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October 3, 2002
Watching the Mariners crawl their way toward respectability like the first fishes onto the world's beaches, I never would have believed that Ken Griffey Jr. might ever not be the best player in baseball, much less that he would end up being considered junior to his dad. It's happening, though.
Ken Griffey Sr. got a much later start to his career, but in his 19 seasons he hit for a .296/.359/.431 line in pretty regular work from 1975-1987. Over his career you get +30 pts of AVG, +30 pts of OBP, +35 pts of SLG. Senior was an average fielder with a couple of bad seasons. He played in two World Series, hitting well in one, badly in another. He was only in the top 10 for average or on-base percentage three times apiece. He was a three-time All-Star, but never an MVP. He ended up playing in 2,097 games, piled up 2,143 hits, 364 doubles, 152 homers... he's not a Hall of Famer (unless Joe Morgan manages to get that new wing built for every player on the Big Red Machine), but all in all, Senior had a nice little career. Junior's dad has that mystique of being a proven winner who can wear two rings as proof of his value.
By contrast, Junior had a great start to a career. From his second year at age 19 to a season lost to injury in 1995, Ken Griffey Jr. was an amazing player, a rare talent, a star. He made the All-Star team every year from 1990 to 2000, and he won an MVP in 1997. Not that that the AL MVP award means much, since Juan Gonzalez won it the year before and the year after, neither of which did anything for the award's stature. If anything, the last several years in AL MVP balloting have pretty clearly established that many of the voters were on controlled substances that impaired their judgment.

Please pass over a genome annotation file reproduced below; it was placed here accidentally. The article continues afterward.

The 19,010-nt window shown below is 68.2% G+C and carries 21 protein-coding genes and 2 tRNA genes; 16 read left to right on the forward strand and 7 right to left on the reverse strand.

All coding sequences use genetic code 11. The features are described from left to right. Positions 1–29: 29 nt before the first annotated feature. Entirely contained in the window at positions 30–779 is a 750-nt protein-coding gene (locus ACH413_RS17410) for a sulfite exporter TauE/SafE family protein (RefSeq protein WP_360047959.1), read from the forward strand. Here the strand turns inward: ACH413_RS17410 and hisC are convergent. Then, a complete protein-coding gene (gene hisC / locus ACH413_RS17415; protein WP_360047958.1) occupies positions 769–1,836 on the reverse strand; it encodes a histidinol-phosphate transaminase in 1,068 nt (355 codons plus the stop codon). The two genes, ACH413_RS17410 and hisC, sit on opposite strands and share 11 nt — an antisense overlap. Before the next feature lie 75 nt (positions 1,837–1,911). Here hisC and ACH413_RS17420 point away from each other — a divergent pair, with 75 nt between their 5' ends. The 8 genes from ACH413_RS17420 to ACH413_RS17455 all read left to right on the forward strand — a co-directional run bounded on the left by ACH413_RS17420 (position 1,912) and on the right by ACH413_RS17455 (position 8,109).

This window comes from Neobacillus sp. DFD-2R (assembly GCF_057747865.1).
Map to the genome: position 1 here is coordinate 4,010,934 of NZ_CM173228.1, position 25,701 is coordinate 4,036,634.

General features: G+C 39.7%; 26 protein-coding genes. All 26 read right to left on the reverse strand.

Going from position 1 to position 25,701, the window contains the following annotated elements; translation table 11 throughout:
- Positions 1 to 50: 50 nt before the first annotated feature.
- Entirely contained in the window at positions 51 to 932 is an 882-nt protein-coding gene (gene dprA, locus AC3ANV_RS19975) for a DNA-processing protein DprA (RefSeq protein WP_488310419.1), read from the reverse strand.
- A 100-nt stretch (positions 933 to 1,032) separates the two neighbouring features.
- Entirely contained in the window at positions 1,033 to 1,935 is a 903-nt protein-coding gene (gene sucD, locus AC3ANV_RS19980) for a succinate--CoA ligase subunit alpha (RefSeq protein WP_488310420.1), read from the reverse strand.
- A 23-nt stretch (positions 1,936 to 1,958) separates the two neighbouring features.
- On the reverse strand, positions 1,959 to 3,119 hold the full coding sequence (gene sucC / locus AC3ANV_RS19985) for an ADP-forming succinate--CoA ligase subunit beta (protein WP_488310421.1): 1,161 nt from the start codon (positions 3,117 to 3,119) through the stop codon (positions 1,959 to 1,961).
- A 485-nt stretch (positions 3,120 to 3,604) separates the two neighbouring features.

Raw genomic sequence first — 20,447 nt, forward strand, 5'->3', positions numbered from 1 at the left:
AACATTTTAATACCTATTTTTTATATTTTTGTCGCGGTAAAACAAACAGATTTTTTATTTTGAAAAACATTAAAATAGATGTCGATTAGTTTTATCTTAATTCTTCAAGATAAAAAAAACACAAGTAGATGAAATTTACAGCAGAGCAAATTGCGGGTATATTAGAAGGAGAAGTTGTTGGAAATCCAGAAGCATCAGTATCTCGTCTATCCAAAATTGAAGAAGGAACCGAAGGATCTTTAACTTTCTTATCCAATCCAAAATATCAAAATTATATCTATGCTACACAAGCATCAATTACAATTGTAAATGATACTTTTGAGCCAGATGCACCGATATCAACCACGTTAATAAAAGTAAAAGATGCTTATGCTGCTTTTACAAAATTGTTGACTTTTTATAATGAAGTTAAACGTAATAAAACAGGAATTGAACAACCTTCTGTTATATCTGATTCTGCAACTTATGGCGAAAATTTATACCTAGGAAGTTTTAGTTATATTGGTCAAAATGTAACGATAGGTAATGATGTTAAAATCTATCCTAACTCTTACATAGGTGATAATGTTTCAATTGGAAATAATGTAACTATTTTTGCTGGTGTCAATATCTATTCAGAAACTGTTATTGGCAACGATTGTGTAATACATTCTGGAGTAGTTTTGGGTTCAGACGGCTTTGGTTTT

Something went wrong, though. Griffey's disdain for conditioning caught up to him as he fought minor and nagging injuries, and his attitude in Seattle went from good-natured fan favorite to petty jealousy. Griffey would actually count the signs fans hung in the Kingdome and complain that Alex Rodriguez had more than he did. Eventually he asked the Mariners to trade him to Cincinnati, where he could be close to the family he'd moved to Florida. The Mariners obliged, utterly botching a process that became a public and bitter divorce rife with accusations and counters. When he was finally sent packing to the Reds, the press and the team unloaded both barrels in his back. What came across was that Ken Griffey Jr.'s a sensitive guy, and the Mariners did a good job of keeping him content and happy, and his tantrums out of the newspapers, and helping craft a city's opinion of their player ("Griffey wants to have more sunflower seeds? That guy can buy a sunflower seed factory! I tell you, players these days..."). Honing the carving knives they'd use on Alex Rodriguez a year later, columnists broke out their buried stories, like the one about how Griffey had personally called the stadium staff to get the roof on Safeco closed before games because he thought the ball carried better that way.